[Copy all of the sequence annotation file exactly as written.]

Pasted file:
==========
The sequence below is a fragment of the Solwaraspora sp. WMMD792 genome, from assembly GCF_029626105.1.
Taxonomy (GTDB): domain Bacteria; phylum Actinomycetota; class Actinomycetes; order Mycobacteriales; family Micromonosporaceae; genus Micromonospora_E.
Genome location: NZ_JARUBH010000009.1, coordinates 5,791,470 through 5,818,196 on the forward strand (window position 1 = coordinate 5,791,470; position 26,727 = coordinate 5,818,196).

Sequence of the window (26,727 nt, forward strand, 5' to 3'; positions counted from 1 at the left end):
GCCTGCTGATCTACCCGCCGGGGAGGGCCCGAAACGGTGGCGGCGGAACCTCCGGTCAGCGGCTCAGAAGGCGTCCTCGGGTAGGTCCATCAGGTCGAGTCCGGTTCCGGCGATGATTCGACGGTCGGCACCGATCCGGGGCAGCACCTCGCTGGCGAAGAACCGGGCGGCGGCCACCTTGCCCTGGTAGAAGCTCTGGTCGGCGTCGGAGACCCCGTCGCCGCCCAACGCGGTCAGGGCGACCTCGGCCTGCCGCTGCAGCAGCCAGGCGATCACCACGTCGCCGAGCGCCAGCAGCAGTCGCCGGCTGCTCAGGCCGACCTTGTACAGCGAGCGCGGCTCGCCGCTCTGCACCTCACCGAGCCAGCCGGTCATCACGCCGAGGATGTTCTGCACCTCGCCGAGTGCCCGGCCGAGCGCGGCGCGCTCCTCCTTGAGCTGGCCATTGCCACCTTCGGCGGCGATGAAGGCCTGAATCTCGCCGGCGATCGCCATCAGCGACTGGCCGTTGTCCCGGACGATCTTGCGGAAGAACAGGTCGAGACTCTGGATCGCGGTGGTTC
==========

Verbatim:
The sequence below is a fragment of the Solwaraspora sp. WMMD792 genome, from assembly GCF_029626105.1.
Taxonomy (GTDB): domain Bacteria; phylum Actinomycetota; class Actinomycetes; order Mycobacteriales; family Micromonosporaceae; genus Micromonospora_E.
Genome location: NZ_JARUBH010000009.1, coordinates 5,791,470 through 5,818,196 on the forward strand (window position 1 = coordinate 5,791,470; position 26,727 = coordinate 5,818,196).

Sequence of the window (26,727 nt, forward strand, 5' to 3'; positions counted from 1 at the left end):
GCCTGCTGATCTACCCGCCGGGGAGGGCCCGAAACGGTGGCGGCGGAACCTCCGGTCAGCGGCTCAGAAGGCGTCCTCGGGTAGGTCCATCAGGTCGAGTCCGGTTCCGGCGATGATTCGACGGTCGGCACCGATCCGGGGCAGCACCTCGCTGGCGAAGAACCGGGCGGCGGCCACCTTGCCCTGGTAGAAGCTCTGGTCGGCGTCGGAGACCCCGTCGCCGCCCAACGCGGTCAGGGCGACCTCGGCCTGCCGCTGCAGCAGCCAGGCGATCACCACGTCGCCGAGCGCCAGCAGCAGTCGCCGGCTGCTCAGGCCGACCTTGTACAGCGAGCGCGGCTCGCCGCTCTGCACCTCACCGAGCCAGCCGGTCATCACGCCGAGGATGTTCTGCACCTCGCCGAGTGCCCGGCCGAGCGCGGCGCGCTCCTCCTTGAGCTGGCCATTGCCACCTTCGGCGGCGATGAAGGCCTGAATCTCGCCGGCGATCGCCATCAGCGACTGGCCGTTGTCCCGGACGATCTTGCGGAAGAACAGGTCGAGACTCTGGATCGCGGTGGTTC